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Author Topic: Good source of random numbers?  (Read 4385 times)
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The documentation on random() and randomSeed() suggest using the input from an unconnected analog pin, however I suspect this isn't remotely random enough for any serious purposes--you've only got 1024 possible seeds, and probably only about 100 in practice!  What do you suggest would be a good source of random data?  I'm considering using floating-point operations with a series of trigonometric functions, but would this even work?  I could use real-world data, but I'd prefer not to use up any pins.
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Americium from a smoke detector and a G-M tube
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Any one who considers arithmetical methods of producing random digits is, of course, in a state of sin - John von Neumann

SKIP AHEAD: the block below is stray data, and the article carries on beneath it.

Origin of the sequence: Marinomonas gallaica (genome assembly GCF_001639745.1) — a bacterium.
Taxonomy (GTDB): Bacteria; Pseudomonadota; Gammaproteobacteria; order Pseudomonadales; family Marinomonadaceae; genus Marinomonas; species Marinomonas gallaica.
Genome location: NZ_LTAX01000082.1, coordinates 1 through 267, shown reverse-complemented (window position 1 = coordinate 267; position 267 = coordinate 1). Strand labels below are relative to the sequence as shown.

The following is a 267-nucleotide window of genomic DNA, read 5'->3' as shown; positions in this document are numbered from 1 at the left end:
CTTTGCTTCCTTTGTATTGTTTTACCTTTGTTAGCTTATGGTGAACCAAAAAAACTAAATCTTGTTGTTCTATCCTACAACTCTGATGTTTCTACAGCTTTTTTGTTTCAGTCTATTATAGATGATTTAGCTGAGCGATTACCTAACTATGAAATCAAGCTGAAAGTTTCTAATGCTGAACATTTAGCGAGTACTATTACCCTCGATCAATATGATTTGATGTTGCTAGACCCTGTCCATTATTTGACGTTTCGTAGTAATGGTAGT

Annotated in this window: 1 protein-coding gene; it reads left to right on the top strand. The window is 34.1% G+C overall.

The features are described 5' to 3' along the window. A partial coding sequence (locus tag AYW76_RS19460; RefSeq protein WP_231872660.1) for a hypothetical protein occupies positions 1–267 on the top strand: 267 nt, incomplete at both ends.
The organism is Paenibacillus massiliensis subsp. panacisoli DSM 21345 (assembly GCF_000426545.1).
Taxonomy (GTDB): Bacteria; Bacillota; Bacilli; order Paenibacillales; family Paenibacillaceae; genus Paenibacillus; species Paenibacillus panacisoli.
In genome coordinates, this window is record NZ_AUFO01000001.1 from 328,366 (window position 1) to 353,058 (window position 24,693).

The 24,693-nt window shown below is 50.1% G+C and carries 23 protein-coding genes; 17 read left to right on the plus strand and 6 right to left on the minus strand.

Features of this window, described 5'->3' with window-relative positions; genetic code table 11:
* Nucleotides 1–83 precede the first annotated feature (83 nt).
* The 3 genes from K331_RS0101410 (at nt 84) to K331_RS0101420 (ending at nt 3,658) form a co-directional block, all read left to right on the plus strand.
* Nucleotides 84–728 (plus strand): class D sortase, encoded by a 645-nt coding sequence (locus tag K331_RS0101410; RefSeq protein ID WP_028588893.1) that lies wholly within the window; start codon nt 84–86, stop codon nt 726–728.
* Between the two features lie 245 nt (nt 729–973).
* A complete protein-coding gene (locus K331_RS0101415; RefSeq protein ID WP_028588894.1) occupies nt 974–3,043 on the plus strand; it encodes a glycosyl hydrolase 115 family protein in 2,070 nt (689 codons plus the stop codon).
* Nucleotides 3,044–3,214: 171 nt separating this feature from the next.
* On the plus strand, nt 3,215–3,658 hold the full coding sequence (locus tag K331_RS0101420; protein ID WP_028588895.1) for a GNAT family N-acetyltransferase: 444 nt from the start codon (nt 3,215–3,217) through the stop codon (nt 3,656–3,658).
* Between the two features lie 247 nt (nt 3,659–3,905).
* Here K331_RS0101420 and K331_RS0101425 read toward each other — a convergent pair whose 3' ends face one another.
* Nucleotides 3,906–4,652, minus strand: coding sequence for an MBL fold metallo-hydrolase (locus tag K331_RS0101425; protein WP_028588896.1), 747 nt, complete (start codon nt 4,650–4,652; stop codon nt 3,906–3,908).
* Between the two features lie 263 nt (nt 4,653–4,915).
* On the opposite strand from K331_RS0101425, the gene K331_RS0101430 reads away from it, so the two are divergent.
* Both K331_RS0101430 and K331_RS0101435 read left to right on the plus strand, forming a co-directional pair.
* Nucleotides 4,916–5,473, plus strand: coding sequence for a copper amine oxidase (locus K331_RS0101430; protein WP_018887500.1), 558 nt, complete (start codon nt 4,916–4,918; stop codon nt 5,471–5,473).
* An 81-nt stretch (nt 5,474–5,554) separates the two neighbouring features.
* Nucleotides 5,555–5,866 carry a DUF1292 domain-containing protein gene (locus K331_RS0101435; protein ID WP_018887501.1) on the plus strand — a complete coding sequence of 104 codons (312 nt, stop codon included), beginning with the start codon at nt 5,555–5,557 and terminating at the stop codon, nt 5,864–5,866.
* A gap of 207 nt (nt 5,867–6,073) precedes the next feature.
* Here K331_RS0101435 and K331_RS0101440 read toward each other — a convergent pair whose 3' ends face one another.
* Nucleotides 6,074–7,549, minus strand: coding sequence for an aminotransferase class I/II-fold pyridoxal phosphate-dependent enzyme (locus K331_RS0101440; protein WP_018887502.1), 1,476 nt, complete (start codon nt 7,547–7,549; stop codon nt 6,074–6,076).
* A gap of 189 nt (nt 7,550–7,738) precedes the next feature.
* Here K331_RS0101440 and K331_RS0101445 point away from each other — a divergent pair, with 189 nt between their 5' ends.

If you really want better randomness, you pretty much have to get it from some external physical source.
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You might be interested in this recent discussion:
http://arduino.cc/forum/index.php/topic,108380.0.html
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The library mentioned in the previous discussion is available from a link in my signature block.  It uses the jitter associated with the watchdog timer and timer 1 to produce what appears so far to be a very random stream of numbers.  It only produces about 8 bytes per seconds, but if you need more it can be used to seed a pseudo-random generator, either the one built into the arduino library or perhaps one of the better ones such as blub-blub... In addition that page has information/source on two other hardware based methods for generating random numbers.  I have used geiger counters as well as avalanche noise and can provide test results for both if your interested.